Those might have worked – you never know – but alas, within six weeks of the unveiling of the “WIN” buttons further economic data revealed that the economy had gone into a major recession, at which point Ford and the Fed together reverted to the usual political solution of throwing money at the problem, and the inflationary fight was abandoned. To be fair, Ford was overall the only President in the last half century under whom Federal spending declined in real terms, but this was not enough to cure inflation, it merely got him defeated for re-election in 1976. President Jimmy Carter went on spending money, until being scared straight by the bond market in the summer of 1979, at which point he fired the Fed Chairman, appointed Paul Volcker, and the rest is history.
We are now in the incipient stage of a return to 1970s stagflation, as I forecast a year ago, at which point I forecast a double-digit rate of inflation by the spring of 2022. March 2021 saw a Producer Price Index rise of 1.0% (12%, annualized) and a Consumer Price Index rise of 0.6% (7.2% annualized) so we are well on the way to that result, which was caused by the 20% plus rise in M2 money supply in the spring of 2020, as well as by the inefficiencies of shutting down the global economy and re-opening it. Further inflation will be caused by the excessive bursts of Federal “stimulus” and spending in general that are being instituted – that should extend the accelerating inflationary trend into 2023.
How far we go beyond low double-digit inflation in the early part of next year depends on the political reaction to inflation’s re-emergence. On current form, the Fed and the Biden administration will ignore inflation for as long as possible, then attempt to re-define it, then claim it is a temporary blip, then finally do something as ineffectual as Ford’s “WIN” button (yes, it might work this time; again, you never know!) What they will not do is raise interest rates, because it would crash the stock market and every known asset market, all of which are grossly over-leveraged. The Biden administration also will not stop spending money; the period of spending restraint is unlikely to last as long as six weeks this time, and Biden is certainly not going to be the second President in 50 years not to increase real Federal spending.
Economically, it is more than clear that a massive de-leveraging is needed – a liquidation well beyond the scale of what Mellon recommended in December 1929. Everywhere you look, debt is increasing with unprecedented speed, in both public and private sectors and is being funded by feckless central banks. The trend is worsened by the approaching bankruptcy of rich countries’ pension and medical systems, most notably in the United States but in many other countries as well. For the global economy, this period of de-leveraging will be excessively painful, which is why policymakers for the last two decades have strained every sinew to prevent it happening on their watch. Given the incentives involved, the only way out appears to be a burst of hyperinflation that wipes out liabilities, at the cost of impoverishing the most provident citizens and institutions and destroying productivity.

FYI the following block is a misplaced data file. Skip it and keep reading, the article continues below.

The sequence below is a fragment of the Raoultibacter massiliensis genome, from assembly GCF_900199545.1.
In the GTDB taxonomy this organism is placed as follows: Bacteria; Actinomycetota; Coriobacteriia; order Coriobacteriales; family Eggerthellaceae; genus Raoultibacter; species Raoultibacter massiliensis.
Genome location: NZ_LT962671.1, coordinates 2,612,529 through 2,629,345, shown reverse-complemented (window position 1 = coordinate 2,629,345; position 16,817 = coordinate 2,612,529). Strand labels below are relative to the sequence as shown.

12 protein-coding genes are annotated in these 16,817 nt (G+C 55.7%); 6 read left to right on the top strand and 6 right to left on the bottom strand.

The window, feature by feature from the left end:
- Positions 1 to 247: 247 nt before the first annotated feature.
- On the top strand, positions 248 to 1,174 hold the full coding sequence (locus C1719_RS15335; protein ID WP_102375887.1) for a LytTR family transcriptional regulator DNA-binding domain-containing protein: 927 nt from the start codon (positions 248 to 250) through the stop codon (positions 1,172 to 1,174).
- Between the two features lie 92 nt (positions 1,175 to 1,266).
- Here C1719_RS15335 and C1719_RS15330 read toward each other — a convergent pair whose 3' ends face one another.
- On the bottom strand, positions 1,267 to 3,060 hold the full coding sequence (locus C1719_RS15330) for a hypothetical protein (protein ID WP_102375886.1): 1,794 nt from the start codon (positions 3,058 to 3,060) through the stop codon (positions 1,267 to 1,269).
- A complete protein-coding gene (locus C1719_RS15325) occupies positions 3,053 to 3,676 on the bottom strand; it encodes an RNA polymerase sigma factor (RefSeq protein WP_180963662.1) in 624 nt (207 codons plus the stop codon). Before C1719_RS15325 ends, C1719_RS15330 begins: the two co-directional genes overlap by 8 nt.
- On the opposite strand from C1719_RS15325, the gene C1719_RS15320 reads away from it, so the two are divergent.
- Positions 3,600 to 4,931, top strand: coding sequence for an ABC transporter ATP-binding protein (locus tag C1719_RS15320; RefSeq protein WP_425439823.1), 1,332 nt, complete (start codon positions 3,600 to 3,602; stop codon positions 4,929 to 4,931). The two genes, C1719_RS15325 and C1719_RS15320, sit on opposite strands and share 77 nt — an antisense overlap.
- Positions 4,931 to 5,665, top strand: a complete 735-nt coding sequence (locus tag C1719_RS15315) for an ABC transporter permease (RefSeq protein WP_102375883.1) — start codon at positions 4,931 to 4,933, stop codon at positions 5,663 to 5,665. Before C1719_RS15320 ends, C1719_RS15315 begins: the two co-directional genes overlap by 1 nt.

Which is why the question of what to hold once you have liquidated is such a difficult one. Money itself has no intrinsic value in the current system, nor does anything else. This makes the search for a reliable store of value almost impossible. Gold will help you against hyperinflation, and you should certainly hold some, but an overall collapse of values and economic activity probably collapses the value of gold as well. It is interesting that Bill Gates has put much of his gigantic wealth into farmland; I can see the appeal, but in a general collapse property rights collapse as well as values, so he is most unlikely to be able to keep it. For those of us less well endowed, a modest, remote rural farm, with a shotgun to deter marauders, a generator, and a supply of fuel for the generator and the combine, may be the only refuge from universal economic disintegration.
As for shares in loss-making tech companies? Don’t make me laugh – in the next recession they will be the worst investments of all.
(The Bear’s Lair is a weekly column that is intended to appear each Monday, an appropriately gloomy day of the week. Its rationale is that the proportion of “sell” recommendations put out by Wall Street houses remains far below that of “buy” recommendations. Accordingly, investors have an excess of positive information and very little negative information. The column thus takes the ursine view of life and the market, in the hope that it may be usefully different from what investors see elsewhere.)